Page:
I smothered my rage, and smiled a thin smile.

"Very well, Ling Wen," I answered; "I will learn diplomacy from you, and put a good face upon the matter."

"It is the truest wisdom to accept the inevitable with complacency," he murmured.

"You may see me to my carriage."

"I would that our ambitions were the same," he said, as he unlocked and opened the door. "I am humiliated in refusing you."

"Where there are victors there must be vanquished," I answered, as one who spoke a platitude, for I was disheartened and wretched at my failure.

He took my hand, and raised it to his lips.

"Au revoir, madame."

"Perhaps France can pay more than Russia, Ling Wen?" and I looked at him inquiringly.

"No country can pay better than Russia for secret service, madame," he answered; and then a dull sparkle came into his narrow eyes, and he pushed the door to, and laid his hand upon my arm.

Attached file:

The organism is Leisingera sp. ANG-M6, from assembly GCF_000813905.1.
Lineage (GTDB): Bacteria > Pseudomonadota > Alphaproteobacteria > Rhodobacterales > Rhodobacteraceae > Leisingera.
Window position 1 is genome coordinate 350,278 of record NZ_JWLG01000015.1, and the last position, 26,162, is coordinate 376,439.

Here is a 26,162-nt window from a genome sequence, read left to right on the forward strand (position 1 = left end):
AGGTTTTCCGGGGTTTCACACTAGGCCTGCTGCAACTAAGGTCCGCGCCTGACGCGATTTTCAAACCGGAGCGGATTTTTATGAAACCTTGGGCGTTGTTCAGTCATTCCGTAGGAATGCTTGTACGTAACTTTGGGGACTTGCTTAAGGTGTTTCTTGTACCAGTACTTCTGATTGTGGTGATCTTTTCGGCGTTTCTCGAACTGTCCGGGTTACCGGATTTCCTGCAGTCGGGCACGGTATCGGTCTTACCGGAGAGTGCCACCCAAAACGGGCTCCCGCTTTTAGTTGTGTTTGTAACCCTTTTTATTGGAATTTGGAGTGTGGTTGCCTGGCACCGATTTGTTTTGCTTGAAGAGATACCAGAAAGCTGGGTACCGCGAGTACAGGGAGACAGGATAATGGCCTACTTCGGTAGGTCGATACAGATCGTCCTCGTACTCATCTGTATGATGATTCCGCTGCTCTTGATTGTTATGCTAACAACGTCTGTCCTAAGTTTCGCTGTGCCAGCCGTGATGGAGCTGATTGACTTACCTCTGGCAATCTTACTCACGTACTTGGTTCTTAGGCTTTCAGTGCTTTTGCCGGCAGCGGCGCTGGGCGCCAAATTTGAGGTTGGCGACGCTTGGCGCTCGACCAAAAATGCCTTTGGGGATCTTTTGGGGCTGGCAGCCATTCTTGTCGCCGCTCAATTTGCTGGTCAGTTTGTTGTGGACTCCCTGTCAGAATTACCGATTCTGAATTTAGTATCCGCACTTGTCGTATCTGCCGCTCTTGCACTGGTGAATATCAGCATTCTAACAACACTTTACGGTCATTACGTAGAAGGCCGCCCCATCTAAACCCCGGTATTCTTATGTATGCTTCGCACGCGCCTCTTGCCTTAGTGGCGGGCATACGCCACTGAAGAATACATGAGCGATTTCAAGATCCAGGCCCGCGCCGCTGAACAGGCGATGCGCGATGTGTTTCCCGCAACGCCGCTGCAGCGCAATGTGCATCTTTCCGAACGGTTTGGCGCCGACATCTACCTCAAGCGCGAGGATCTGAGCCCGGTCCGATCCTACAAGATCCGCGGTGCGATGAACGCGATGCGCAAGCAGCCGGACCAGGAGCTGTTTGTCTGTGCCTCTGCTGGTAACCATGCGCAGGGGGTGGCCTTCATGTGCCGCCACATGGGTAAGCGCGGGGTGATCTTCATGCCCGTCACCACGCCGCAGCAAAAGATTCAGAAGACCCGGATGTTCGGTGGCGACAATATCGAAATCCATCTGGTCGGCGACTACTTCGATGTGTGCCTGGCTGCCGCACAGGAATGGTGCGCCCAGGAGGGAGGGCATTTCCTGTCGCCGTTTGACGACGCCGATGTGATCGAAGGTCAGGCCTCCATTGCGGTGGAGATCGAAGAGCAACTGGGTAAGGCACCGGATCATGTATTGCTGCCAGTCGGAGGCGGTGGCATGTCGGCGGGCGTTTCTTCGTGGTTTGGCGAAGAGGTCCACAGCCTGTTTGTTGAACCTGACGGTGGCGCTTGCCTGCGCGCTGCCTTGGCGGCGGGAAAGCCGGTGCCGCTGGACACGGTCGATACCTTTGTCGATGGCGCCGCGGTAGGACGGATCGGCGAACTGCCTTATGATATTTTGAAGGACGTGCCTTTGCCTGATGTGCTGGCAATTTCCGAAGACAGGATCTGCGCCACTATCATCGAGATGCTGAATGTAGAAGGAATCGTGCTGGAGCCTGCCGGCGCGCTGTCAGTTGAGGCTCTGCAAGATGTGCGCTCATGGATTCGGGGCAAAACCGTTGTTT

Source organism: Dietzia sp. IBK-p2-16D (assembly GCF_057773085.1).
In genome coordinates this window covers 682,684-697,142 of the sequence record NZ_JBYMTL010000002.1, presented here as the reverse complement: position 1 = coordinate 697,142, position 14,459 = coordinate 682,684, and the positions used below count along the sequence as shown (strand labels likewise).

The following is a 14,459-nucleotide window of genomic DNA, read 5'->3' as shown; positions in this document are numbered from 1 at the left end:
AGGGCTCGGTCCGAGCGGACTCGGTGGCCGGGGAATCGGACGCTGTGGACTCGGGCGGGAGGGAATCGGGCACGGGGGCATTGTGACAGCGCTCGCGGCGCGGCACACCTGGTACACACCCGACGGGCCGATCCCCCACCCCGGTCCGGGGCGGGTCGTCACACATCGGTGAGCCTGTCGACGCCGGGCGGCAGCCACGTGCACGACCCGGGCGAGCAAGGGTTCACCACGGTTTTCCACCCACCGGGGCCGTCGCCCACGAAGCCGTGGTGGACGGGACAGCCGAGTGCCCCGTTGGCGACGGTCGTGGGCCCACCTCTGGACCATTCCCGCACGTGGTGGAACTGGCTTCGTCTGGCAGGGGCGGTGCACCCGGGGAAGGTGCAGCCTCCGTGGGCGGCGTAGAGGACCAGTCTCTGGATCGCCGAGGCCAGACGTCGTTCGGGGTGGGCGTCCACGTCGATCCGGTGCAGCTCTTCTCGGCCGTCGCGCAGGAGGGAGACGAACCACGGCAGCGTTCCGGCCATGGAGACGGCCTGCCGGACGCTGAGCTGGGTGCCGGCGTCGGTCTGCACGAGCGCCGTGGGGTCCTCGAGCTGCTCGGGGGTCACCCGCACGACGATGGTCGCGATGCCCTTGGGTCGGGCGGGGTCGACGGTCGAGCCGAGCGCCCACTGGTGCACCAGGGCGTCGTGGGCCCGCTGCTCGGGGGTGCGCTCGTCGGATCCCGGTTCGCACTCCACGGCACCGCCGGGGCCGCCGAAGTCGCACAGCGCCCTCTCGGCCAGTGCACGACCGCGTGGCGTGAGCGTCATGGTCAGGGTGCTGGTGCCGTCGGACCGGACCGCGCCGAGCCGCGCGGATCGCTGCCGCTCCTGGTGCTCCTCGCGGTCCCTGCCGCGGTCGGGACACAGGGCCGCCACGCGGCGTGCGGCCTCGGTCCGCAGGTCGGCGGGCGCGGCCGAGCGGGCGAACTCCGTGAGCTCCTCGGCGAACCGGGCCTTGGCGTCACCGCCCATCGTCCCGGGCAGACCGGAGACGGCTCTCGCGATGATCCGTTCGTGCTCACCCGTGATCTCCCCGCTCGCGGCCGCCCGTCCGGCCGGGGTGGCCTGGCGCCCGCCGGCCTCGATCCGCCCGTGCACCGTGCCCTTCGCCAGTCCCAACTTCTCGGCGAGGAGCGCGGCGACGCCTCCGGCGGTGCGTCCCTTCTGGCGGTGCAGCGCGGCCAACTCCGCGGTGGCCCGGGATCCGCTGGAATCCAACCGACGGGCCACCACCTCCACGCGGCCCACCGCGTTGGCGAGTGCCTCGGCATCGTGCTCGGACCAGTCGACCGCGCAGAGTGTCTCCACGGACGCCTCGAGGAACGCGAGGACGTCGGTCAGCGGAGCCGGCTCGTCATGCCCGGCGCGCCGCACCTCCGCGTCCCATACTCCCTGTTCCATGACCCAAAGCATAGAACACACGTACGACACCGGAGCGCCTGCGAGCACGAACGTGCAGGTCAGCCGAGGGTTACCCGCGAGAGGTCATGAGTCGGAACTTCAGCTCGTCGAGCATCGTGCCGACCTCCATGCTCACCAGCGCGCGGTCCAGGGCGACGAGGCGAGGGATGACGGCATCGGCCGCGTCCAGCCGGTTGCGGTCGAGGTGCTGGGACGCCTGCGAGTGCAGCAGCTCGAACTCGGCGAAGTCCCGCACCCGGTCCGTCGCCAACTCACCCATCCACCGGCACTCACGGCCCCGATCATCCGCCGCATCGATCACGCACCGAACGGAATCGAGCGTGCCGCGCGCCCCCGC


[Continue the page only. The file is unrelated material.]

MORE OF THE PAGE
"Sit down," he said, and I walked with him, my eyes cast down upon the carpet, fearful lest he should see the triumph glowing in them; with a grain of fortune, the victory yet was mine.

The inspiration came to me, clear as the noonday sun, when he opened the door for me to leave.

I trembled lest he should detect the new color rising in my cheeks, and with my glance still cast down, I took my seat again, and waited.

He stood beside me, and rested his long, thin fingers lightly on my shoulder.

"No country can pay better than Russia for secret service, madame," he repeated, with emphasis.

"It is not to be thought of," I answered, hesitatingly.

"Think what Russia would pay for your services, you in the heart of the secrets of diplomatic France."

"Not sufficient to destroy my patriotism," I said, lest it should seem that I yielded too easily.